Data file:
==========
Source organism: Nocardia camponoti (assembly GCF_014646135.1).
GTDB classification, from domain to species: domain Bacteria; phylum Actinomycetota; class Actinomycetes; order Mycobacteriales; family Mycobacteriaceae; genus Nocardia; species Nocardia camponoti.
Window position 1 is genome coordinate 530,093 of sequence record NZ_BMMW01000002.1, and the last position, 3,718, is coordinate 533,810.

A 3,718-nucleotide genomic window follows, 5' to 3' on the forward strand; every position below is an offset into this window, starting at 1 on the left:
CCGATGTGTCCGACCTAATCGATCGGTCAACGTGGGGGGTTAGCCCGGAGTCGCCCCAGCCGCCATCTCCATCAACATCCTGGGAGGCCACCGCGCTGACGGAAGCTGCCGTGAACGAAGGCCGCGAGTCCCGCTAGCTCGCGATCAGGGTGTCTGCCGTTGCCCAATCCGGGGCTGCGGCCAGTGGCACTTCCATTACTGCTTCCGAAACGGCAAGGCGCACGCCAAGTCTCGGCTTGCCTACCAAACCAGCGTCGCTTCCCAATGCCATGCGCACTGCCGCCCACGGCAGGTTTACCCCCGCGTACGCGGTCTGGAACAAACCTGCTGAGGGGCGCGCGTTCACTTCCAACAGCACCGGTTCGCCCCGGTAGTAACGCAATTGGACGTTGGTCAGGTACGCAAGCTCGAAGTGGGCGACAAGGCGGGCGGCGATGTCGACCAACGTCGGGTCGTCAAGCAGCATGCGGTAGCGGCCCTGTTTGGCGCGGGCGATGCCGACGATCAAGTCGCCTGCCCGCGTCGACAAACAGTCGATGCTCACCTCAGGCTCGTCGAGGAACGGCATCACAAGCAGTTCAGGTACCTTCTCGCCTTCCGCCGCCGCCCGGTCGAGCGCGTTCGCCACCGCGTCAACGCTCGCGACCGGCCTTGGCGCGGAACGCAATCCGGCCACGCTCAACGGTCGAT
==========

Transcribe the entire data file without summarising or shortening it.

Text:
Source organism: Nocardia camponoti (assembly GCF_014646135.1).
GTDB classification, from domain to species: domain Bacteria; phylum Actinomycetota; class Actinomycetes; order Mycobacteriales; family Mycobacteriaceae; genus Nocardia; species Nocardia camponoti.
Window position 1 is genome coordinate 530,093 of sequence record NZ_BMMW01000002.1, and the last position, 3,718, is coordinate 533,810.

A 3,718-nucleotide genomic window follows, 5' to 3' on the forward strand; every position below is an offset into this window, starting at 1 on the left:
CCGATGTGTCCGACCTAATCGATCGGTCAACGTGGGGGGTTAGCCCGGAGTCGCCCCAGCCGCCATCTCCATCAACATCCTGGGAGGCCACCGCGCTGACGGAAGCTGCCGTGAACGAAGGCCGCGAGTCCCGCTAGCTCGCGATCAGGGTGTCTGCCGTTGCCCAATCCGGGGCTGCGGCCAGTGGCACTTCCATTACTGCTTCCGAAACGGCAAGGCGCACGCCAAGTCTCGGCTTGCCTACCAAACCAGCGTCGCTTCCCAATGCCATGCGCACTGCCGCCCACGGCAGGTTTACCCCCGCGTACGCGGTCTGGAACAAACCTGCTGAGGGGCGCGCGTTCACTTCCAACAGCACCGGTTCGCCCCGGTAGTAACGCAATTGGACGTTGGTCAGGTACGCAAGCTCGAAGTGGGCGACAAGGCGGGCGGCGATGTCGACCAACGTCGGGTCGTCAAGCAGCATGCGGTAGCGGCCCTGTTTGGCGCGGGCGATGCCGACGATCAAGTCGCCTGCCCGCGTCGACAAACAGTCGATGCTCACCTCAGGCTCGTCGAGGAACGGCATCACAAGCAGTTCAGGTACCTTCTCGCCTTCCGCCGCCGCCCGGTCGAGCGCGTTCGCCACCGCGTCAACGCTCGCGACCGGCCTTGGCGCGGAACGCAATCCGGCCACGCTCAACGGTCGAT